Altered calcium sensitivity contributes to enhanced contractility of collateral-dependent coronary arteries.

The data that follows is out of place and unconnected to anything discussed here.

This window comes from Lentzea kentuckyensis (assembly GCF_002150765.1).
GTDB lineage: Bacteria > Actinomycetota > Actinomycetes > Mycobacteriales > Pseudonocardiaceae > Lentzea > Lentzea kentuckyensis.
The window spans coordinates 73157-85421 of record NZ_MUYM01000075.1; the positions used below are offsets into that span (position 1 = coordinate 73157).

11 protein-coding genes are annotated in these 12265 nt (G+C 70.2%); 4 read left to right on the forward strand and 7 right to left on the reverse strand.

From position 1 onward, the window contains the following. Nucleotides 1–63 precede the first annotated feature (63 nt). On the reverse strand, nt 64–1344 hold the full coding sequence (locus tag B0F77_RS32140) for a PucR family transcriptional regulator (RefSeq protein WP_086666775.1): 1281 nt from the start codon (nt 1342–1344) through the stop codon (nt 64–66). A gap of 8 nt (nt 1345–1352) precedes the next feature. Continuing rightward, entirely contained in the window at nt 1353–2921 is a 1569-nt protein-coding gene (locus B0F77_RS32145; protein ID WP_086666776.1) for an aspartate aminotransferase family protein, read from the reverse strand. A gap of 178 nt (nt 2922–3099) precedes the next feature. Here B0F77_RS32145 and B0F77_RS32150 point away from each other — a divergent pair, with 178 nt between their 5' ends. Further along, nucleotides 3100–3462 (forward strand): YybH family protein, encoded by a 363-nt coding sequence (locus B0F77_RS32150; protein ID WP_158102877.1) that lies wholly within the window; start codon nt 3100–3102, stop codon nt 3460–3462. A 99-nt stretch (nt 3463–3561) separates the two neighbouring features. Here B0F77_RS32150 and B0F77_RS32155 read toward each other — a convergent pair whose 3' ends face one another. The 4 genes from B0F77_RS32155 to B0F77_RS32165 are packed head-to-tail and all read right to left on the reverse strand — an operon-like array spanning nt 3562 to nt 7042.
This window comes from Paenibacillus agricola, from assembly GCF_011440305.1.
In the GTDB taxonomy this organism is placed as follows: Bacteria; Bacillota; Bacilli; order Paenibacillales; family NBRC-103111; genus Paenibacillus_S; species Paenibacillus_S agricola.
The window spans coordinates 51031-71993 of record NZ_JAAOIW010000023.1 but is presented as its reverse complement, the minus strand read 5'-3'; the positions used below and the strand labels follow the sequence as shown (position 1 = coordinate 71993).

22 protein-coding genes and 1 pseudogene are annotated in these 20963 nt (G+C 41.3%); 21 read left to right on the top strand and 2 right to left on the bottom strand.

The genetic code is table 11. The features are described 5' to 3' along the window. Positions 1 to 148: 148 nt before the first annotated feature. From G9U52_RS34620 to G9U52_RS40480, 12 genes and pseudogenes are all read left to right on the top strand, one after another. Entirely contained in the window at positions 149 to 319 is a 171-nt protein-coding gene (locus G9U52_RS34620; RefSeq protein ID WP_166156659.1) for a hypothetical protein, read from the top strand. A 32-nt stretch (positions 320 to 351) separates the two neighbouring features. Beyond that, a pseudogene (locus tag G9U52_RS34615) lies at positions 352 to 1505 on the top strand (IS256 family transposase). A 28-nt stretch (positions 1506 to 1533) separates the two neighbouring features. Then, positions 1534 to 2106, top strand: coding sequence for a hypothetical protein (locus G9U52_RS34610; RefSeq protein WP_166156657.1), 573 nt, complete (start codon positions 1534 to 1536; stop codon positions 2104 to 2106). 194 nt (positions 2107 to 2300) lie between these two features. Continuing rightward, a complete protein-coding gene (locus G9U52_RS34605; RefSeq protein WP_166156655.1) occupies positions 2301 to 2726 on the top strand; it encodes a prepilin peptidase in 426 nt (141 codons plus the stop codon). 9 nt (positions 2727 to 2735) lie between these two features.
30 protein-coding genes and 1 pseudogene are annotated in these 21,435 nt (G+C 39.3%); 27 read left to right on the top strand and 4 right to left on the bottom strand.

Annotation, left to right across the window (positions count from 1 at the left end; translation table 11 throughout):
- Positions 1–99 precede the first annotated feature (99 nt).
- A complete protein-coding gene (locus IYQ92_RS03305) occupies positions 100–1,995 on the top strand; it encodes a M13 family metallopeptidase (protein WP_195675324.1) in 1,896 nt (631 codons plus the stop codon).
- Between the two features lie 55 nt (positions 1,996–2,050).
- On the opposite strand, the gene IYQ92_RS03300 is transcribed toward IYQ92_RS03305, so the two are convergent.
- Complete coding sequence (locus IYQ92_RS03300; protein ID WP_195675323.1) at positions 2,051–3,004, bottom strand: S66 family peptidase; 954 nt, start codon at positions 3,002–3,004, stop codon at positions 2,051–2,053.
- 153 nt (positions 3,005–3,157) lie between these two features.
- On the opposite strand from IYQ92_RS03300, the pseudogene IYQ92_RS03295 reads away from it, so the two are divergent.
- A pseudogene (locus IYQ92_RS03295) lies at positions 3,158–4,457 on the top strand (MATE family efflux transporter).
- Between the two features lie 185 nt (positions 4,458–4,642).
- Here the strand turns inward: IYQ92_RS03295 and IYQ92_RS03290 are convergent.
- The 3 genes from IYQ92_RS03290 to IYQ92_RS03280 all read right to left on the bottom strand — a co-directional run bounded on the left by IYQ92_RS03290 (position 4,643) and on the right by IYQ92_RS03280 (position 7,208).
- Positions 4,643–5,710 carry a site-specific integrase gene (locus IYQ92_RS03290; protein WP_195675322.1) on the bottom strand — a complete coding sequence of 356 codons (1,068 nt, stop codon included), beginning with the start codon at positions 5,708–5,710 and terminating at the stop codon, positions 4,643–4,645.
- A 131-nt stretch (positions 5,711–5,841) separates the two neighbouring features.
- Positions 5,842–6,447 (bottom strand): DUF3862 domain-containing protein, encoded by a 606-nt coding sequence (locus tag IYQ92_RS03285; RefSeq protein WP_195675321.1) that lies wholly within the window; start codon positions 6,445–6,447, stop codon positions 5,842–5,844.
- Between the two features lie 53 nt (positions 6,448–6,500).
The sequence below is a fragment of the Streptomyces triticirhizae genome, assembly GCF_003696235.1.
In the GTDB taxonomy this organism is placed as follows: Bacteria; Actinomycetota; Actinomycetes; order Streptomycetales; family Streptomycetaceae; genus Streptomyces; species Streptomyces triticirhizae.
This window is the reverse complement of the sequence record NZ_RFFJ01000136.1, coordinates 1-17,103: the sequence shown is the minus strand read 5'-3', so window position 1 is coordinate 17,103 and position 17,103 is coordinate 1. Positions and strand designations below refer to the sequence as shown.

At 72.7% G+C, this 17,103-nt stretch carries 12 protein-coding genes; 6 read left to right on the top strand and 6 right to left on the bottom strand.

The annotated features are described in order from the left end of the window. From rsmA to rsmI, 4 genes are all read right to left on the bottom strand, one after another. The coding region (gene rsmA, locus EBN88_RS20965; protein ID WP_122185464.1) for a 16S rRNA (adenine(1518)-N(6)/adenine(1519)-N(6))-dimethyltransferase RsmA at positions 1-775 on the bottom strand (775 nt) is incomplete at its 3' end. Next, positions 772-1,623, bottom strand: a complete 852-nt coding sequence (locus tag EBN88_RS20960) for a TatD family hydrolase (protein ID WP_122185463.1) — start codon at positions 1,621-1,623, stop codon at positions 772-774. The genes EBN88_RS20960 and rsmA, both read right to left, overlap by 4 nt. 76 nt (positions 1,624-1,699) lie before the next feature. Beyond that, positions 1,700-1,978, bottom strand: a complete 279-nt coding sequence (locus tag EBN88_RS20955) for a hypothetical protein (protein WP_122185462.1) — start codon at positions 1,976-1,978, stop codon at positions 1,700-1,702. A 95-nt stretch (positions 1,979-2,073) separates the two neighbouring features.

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Coronary arteries distal to chronic occlusion exhibit enhanced vasoconstriction and impaired relaxation compared with nonoccluded arteries. In this study, we tested the hypotheses that an increase in peak Ca(2+) channel current density and/or increased Ca(2+) sensitivity contributes to altered contractility in collateral-dependent coronary arteries. Ameroid occluders were surgically placed around the proximal left circumflex coronary artery (LCX) of female miniature swine. Segments of epicardial arteries ( approximately 1 mm luminal diameter) were isolated from the LCX and nonoccluded left anterior descending (LAD) arteries 24 wk after Ameroid placement. Contractile responses to depolarization (10-100 mM KCl) were significantly enhanced in LCX compared with size-matched LAD arterial rings [concentration of KCl causing 50% of the maximal contractile response (EC(50)); LAD = 41.7 +/- 2.3, LCX = 34.3 +/- 2.7 mM]. However, peak Ca(2+) channel current was not altered in isolated smooth muscle cells from LCX compared with LAD (-5.29 +/- 0.42 vs. -5.68 +/- 0.55 pA/pF, respectively). Furthermore, whereas half-maximal activation of Ca(2+) channel current occurred at nearly the same membrane potential in LAD and LCX, half-maximal inactivation was shifted to a more positive membrane potential in LCX cells. Simultaneous measures of contractile tension and intracellular free Ca(2+) (fura 2) levels in arterial rings revealed that significantly more tension was produced per unit change in fura 2 ratio in LCX compared with LAD in response to KCl but not during receptor-agonist stimulation with endothelin-1. Taken together, our data indicate that coronary arteries distal to chronic occlusion display increased Ca(2+) sensitivity in response to high KCl-induced depolarization, independent of changes in whole cell peak Ca(2+) channel current. Unaltered Ca(2+) sensitivity in endothelin-stimulated arteries suggests more than one mechanism regulating Ca(2+) sensitization in coronary smooth muscle.